Dr D explained that patients with chest pain commonly present to the ED and there are several available textbooks that deal with the management of chest pain. At the time of the incident there was in place a clinical guideline for the management of acute MI in adults. This was developed and implemented with the cardiologists at the Public Hospital. The guideline states that an MI should be suspected if a patient presents with cardiac-type retrosternal chest pain lasting at least 15 minutes, which is unresponsive to glyceryl trinitrate. Patients with an MI can present with atypical chest pain, and an ECG can be nearly normal in the early stages. The guidelines require patients presenting with suspected MI to be admitted to the coronary care unit, and those with cardiac-type chest pain to be assessed within ten minutes, treated with a thrombolytic agent if appropriate, and administered nitrolingual spray. If the spray is not effective within 15 minutes, an ECG is to be conducted, and the patient assessed by a house surgeon or registrar.
However, Dr D advised that there were no hospital guidelines concerning the management of chest pain. In response to my provisional opinion, Dr D advised that, in light of comments made by my expert advisor (below), the absence of chest pain guidelines did not excuse Dr B's failure to consult with the on-call registrar about Mrs A's presentation. Dr D explained that it is not possible to have guidelines covering all clinical scenarios, but that the department is well endowed with textbooks.
Dr D provided me with a joint memorandum from himself, a cardiologist and a specialist physician to senior staff dated 21 February 2002, concerning the use of troponin-T. The memorandum stated that:
- initial decisions on admission to hospital, thrombolysis and other management of patients with acute coronary syndromes should be based on clinical and ECG findings, not troponin-T or serum creatinine kinase (CK) results (CK is another cardiac enzyme which rises after MI).
- troponin-T should not be measured until at least six hours after the onset of pain and should not be used to rule out MI until at least ten hours after the pain.
Actions taken by Clinical Director of Emergency Department
Dr D advised that he took the following actions in light of Mrs A's case:
- Informed the customer relations officer
- Discussed the case with Mrs A's GP and presented it anonymously to ED medical staff at a weekly feedback session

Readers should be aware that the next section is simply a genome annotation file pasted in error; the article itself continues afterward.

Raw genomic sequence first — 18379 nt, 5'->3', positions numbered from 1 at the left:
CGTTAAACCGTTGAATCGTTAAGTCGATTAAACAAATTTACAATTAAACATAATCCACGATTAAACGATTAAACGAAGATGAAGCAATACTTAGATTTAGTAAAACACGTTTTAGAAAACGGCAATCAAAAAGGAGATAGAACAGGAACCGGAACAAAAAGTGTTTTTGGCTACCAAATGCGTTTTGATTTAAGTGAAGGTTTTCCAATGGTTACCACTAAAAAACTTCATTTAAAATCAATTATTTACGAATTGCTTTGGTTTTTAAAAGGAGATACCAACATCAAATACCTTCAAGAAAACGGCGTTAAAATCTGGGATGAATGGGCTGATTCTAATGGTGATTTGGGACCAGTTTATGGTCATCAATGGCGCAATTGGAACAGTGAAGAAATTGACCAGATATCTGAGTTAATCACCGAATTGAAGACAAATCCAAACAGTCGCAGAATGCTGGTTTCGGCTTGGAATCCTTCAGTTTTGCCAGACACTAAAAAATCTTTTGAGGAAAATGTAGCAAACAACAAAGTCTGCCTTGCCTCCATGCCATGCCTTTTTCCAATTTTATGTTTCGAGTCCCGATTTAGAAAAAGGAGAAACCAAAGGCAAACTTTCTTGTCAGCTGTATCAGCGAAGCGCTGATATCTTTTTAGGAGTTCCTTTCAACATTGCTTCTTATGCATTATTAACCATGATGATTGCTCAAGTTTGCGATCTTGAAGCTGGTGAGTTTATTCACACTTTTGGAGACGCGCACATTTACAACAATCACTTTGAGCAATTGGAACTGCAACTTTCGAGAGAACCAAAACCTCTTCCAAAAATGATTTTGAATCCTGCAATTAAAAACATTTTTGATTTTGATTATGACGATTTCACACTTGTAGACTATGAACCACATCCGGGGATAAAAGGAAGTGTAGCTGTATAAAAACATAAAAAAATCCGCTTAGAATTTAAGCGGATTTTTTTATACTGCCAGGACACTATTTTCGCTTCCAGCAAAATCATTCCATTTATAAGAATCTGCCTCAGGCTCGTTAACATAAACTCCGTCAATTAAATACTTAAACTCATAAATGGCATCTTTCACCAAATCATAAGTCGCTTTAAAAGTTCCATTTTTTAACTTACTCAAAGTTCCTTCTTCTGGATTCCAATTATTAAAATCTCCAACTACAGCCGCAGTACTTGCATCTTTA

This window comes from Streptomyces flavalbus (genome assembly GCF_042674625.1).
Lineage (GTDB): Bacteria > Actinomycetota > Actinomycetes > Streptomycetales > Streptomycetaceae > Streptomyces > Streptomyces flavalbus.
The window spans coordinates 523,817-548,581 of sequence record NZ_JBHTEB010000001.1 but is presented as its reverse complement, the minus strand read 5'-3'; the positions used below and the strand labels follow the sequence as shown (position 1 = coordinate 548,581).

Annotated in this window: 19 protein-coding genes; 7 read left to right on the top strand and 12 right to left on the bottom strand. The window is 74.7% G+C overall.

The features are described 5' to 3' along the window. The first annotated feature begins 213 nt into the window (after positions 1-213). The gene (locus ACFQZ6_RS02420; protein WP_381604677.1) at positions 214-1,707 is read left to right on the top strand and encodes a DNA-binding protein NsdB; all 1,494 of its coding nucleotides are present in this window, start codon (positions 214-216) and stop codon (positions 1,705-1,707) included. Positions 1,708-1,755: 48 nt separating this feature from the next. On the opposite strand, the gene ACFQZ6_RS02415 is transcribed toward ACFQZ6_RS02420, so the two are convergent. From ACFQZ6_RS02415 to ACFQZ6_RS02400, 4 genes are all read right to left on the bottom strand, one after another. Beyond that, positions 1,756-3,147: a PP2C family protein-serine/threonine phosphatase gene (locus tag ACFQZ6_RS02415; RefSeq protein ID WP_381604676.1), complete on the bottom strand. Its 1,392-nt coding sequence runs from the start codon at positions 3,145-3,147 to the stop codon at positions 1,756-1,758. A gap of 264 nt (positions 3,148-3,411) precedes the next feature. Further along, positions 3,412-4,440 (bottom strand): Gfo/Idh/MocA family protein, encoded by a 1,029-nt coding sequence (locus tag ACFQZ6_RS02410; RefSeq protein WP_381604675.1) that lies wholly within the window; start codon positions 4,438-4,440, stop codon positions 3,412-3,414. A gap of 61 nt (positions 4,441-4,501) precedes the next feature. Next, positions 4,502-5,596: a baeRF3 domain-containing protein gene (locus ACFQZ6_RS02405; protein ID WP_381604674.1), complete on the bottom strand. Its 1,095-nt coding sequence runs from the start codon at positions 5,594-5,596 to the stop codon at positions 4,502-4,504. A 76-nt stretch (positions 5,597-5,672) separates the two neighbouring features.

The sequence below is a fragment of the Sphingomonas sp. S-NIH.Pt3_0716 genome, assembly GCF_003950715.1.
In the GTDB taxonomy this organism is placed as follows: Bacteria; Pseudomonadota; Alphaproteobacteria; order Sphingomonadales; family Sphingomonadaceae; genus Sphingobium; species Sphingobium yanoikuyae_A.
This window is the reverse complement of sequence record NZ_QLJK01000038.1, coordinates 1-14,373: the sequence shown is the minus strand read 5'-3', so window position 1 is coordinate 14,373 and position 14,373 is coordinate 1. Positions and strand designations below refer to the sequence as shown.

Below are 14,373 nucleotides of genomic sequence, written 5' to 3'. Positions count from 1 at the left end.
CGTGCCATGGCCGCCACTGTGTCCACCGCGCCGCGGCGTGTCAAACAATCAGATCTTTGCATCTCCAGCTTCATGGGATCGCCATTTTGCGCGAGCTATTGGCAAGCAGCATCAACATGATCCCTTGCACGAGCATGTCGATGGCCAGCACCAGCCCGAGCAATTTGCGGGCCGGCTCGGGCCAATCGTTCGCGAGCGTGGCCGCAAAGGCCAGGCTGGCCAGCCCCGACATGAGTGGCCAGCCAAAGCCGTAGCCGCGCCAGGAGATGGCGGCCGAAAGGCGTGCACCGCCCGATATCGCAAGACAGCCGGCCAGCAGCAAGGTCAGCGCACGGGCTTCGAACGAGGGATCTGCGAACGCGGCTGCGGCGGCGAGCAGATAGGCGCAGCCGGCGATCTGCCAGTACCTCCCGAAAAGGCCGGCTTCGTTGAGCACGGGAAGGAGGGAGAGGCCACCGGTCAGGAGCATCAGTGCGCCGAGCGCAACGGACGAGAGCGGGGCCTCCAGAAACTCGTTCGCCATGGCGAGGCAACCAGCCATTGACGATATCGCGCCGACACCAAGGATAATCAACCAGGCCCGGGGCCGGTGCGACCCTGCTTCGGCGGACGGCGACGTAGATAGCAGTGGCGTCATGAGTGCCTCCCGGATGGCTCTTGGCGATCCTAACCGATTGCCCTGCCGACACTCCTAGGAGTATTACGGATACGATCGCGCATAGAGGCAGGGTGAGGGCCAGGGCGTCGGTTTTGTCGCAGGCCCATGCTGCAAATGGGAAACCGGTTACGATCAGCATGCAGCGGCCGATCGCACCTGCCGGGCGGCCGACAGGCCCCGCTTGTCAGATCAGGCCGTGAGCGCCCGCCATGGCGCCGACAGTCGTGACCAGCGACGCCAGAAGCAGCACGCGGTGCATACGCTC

- Informed the ED team leader and clinical nurse co-ordinator, who informed staff at the ED service improvement team meeting on 3 July 2002, that all patients who present with atypical chest pain must have an ECG
- Produced a guideline on atypical chest pain for the doctors in ED (Appendix A). In response to my provisional opinion, Dr D advised that this guideline was under discussion at the time of the incident, was partially implemented on 18 July 2002, and was fully in place from October 2002. The atypical chest pain guideline is now part of the induction for all doctors commencing work in the ED, many of whom are familiar with such a guideline because of their previous work experience in other hospitals.
- Continued to develop with cardiologists at the Public Hospital the clinical guideline for the management of acute MI in adults.
Dr D also advised that the Public Hospital and GP reporting systems for laboratory results have been amalgamated.
In his response to my provisional opinion, Dr B advised that he was willing to apologise to Mr A for incorrectly diagnosing his wife.
Independent advice to Commissioner
The following independent expert advice was obtained from Dr Chip Jaffurs, emergency medicine specialist:
"Thank you for asking me to review complaint file 03/01502 for patient Mrs [A].
I will summarise the case briefly. I will then answer your specific questions and conclude with some suggestions. I have read and will follow the Guidelines for Independent Advisors dated September 2003.
I am an Emergency Medicine Specialist with fellowships in the Australasian College of Emergency Medicine and the American College of Emergency Physicians. I am currently the Director for Emergency Medicine for Whangarei Hospital.
The patient Mrs [A] is a 43 year old female who presented three times over 6 days to her General Practitioner for fatigue, cough, laboratory and normal ECG testing and chest pain. She was thought to have gastroesophageal reflux and started on appropriate medications. She was not referred to the Emergency Department. Early in the morning of the seventh day she presented to the Emergency Department (ED) with nausea and vomiting with blood in the final vomitus. She presented at 0106 hrs and was seen by the Doctor and Nurse immediately according to the ED record. This is somewhat at odds with Dr [B's] recollection that he was attending to another very ill patient and she had to wait for awhile.
The ED record is legible and complete. The final diagnosis was gastritis, consistent with the features described including chest pain and 'tummy' pain, burning in nature and abdominal tenderness. She had recently begun iron tablets which can irritate the stomach. Questioning reveals smoking history but family history is not mentioned nor are other pertinent negatives for cardiac risk assessment. Mrs [A] was treated with appropriate medicines for gastritis. I note that her pain required morphine. The nursing notes are sequential and confirm stable vital signs but not her response to medication. She is finally discharged from ED 1 and ¼ hrs later, apparently feeling better. The following day despite feeling better she suffers a cardiac arrest at home, is temporarily resuscitated by ambulance personnel, but dies in the ED despite an heroic attempt and duration of resuscitation. The subsequent available laboratory tests done the day before her death show minimally elevated troponin, and elevated blood lipids. The post mortem exam reveals recent posterior wall myocardial infarction, but no evidence of gastritis or similar gastrointestinal illness.